“You never know just how you look through other people’s eyes,” as Gibby Haynes sang, and it’s as true for brands as it is for people.

I’ve worked with some companies who had researched their brand image, and were shocked to find just how different the market perception of them was compared to how they saw themselves.

There were striking differences in how they understood their business compared to how it was perceived by their customers and targets.

This was not all bad. It wasn’t so much that there was a negative, or even a wrong view, of the brands in question, but instead a skewed perception. Often they were known for one particular product offering that in their own minds was not the core of their business, and the market was simply unaware of their capacities.

Sometimes companies that thought they were undercutting their competitors on pricing, were actually perceived as being ‘expensive’, others who prided themselves on their German-made precision engineering were perceived as being ‘cheap’.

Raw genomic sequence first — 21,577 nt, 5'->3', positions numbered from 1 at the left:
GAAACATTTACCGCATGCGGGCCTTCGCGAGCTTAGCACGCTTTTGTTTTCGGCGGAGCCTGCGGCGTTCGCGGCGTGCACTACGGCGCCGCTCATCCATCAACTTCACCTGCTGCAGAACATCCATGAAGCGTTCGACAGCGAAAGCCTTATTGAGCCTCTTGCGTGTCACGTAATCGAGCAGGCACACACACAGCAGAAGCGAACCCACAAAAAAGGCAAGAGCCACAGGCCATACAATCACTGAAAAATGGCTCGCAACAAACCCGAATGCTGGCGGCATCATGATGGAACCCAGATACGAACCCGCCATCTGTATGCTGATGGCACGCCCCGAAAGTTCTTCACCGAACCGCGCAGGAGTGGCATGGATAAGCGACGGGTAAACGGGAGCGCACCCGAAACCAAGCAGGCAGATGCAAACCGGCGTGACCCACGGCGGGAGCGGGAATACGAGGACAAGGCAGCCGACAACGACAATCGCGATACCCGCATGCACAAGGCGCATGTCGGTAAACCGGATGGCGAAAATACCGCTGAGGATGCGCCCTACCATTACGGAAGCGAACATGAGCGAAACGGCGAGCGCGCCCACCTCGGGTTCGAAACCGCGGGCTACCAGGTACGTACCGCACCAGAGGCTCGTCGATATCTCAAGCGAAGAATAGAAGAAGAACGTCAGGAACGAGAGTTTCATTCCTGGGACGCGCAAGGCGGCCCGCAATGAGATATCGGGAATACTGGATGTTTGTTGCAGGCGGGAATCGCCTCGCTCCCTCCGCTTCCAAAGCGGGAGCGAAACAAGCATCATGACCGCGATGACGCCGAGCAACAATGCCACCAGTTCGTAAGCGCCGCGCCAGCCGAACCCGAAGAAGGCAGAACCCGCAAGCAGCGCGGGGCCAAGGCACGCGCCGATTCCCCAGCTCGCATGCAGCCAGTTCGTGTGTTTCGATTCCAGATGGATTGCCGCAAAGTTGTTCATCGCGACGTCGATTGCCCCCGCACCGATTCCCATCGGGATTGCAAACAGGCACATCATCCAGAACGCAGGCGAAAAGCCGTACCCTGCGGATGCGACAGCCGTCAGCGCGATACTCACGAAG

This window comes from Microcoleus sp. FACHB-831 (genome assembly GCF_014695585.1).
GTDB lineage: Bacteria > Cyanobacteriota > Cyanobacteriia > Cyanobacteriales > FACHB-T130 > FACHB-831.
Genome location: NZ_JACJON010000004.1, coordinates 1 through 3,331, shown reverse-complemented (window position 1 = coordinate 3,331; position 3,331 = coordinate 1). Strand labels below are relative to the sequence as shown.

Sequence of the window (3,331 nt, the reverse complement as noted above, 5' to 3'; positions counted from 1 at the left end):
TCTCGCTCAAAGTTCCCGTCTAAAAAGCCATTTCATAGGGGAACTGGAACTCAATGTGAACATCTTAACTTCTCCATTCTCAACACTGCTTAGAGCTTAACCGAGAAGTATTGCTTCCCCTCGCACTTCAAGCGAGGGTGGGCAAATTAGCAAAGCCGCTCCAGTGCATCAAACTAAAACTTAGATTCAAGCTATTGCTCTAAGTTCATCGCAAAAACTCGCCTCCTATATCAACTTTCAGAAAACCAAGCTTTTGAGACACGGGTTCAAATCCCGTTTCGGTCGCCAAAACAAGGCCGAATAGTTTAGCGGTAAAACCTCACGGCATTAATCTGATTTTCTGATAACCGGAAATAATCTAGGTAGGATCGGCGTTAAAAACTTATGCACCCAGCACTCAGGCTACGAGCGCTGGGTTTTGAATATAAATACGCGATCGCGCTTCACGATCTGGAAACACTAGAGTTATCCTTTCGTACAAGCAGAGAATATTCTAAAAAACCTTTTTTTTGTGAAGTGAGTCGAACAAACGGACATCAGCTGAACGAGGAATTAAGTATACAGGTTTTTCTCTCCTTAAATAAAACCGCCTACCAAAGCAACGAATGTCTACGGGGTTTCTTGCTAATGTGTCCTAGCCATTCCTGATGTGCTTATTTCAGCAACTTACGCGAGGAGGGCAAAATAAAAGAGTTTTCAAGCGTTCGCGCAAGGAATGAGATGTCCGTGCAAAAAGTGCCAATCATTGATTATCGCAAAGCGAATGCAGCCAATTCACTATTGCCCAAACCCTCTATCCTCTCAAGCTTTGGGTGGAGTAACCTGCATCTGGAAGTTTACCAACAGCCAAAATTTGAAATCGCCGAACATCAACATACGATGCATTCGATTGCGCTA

Can any company afford not to do a ‘brand health check’ to discover the truth?

If you are going ahead with this activity, some key questions to ask are:

Recognition rate – how many of your target customers know of you, and how many of them name one of your competitors, when asked to think about suppliers of a particular product or service.

Associated image – what do your customers think of when they think of your brand?

Associated products – what products do they think of when they think of you? Do they even know all the things you do?

Comparative opinion – how do they view you compared to your nearest competitor, how do you compare on price, quality, service or any other factor?

It goes without saying you need to engage a third party to do some of this – your customers aren’t going to give you an honest answer if they know it’s you calling. Instead a research company needs to put together an independently designed survey to get you the answers you need.

Good or bad, it’s better to know the truth.

Only once you have a clear picture of how you are seen can you determine how to fix it.